In addition to
brushing and flossing, a healthful diet (with natural or added fluoride)
protects teeth from decay and keeps the gums healthy. Tooth decay (cavities
and dental caries) and gum disease caused by colonies of bacteria that
constantly coat the teeth with a sticky film called plaque. If plaque is not
brushed away, these bacteria break down the sugars and starches in foods to
produce acids that wear away the tooth enamel. The plaque also hardens into
tartar, which can lead to gum inflammation, or gingivitis.
A well-balanced diet provides the minerals, vitamins, and other nutrients
essential for healthy teeth an gums. Fluoride, occurring naturally in foods
and water, or added to the water supply, can be a powerful tool in fighting
decay. It can reduce the rate of cavities by as much as 60 percent.
DENTAL HEALTH GUIDELINES
Start right by eating right
during pregnancy. Make sure that your children's teeth get off to a good
stat by eating sensibly during pregnancy. Particularly important is calcium,
which helps to form strong teeth and bones, and vitamin D, which the body
needs to absorb calcium.
You need lots of calcium for healthy teeth and gums. Low-fat dairy
products, fortified soy and rice beverages, canned salmon or sardines (with
bones), almonds, and dark green leafy vegetables are excellent sources of
You need vitamin D to help absorb the calcium. Vitamin D is
obtained from fluid milk, fortified soy and rice beverages, margarine, fatty
fish such as salmon, and moderate exposure to the sun.
Fluoride is key. Toa large extent, cavities can be prevented by
giving children fluoride in the first few years of life. Fluoride is
supplied through fluoridated water (not all municipalities fluoridate their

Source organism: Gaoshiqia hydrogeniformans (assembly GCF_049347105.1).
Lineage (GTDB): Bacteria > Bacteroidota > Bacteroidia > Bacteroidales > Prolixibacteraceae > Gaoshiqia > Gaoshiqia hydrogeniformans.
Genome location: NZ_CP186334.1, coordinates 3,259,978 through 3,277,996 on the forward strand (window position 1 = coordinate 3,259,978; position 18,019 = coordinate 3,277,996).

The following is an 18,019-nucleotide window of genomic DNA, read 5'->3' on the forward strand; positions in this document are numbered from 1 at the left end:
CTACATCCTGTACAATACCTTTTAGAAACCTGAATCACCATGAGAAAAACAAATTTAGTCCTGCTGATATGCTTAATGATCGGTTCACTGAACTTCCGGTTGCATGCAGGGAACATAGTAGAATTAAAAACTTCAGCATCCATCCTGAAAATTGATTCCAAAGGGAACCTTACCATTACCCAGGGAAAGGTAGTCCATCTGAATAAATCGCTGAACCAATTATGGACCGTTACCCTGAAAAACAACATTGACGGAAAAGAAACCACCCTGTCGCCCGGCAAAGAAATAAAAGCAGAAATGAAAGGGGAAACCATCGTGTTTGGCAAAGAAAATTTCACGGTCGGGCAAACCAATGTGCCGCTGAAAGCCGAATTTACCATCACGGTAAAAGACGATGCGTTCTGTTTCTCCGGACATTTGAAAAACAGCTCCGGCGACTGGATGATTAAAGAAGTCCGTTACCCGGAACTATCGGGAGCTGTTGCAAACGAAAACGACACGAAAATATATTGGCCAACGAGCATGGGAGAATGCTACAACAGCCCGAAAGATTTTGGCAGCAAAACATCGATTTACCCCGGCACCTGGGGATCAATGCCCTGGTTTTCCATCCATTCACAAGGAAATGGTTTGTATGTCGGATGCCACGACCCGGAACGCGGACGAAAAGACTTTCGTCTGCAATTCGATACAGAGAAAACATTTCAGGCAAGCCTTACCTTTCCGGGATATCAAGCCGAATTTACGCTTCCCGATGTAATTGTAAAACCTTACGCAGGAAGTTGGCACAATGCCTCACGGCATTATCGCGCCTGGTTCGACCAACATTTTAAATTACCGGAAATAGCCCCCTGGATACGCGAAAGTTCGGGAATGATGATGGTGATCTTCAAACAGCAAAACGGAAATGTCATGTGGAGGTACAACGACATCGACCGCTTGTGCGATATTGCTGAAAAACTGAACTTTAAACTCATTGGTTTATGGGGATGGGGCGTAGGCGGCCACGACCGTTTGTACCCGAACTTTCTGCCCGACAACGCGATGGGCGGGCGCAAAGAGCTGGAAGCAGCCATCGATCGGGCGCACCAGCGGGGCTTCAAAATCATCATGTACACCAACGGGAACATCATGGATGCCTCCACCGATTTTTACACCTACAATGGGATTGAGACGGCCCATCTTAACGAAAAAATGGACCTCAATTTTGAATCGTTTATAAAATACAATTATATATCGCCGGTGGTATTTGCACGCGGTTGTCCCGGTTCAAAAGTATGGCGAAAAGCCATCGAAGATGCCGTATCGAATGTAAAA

water supply, however), beverages made with fluoridated water, tea, and some
fish, as well as many brands of toothpaste and some mouthwash. Fluoride
supplements are available for children who don't have access to fluoridated
drinking water. It is wise to check to see if the water supply in your area
is fluoridated. Excess consumption of fluoride can cause mottling of the
Also needed are phosphorus, magnesium, vitamin A, and beta carotene. In
addition to calcium and fluoride, minerals needed for the formation of tooth
enamel include phosphorus (richly supplied in meat, fish, and eggs) and
magnesium (found in whole grains, spinach, and bananas). Vitamin A also
helps build strong bones and teeth. Good sources of beta carotene, which the
body turns into vitamin A, include orange-colored fruits and vegetables and
the dark green leafy vegetables.
Children are particularly
vulnerable to tooth decay; parents should:
• Provide a good diet throughout
• Brush children's teeth until
they're mature enough to do a thorough job by themselves (usually by 6 or 7
• Supervise twice-daily brushing
and flossing thereafter
• Never put babies or toddlers to
bed accompanied by a bottle of milk (which contains the natural sugar
lactose), juice, or other sweet drink
• Never dip pacifiers in honey or
THE SUGAR FACTOR
Sucrose, most familiar to us as
granulated sugar, is the leading cause of tooth decay, but it is far from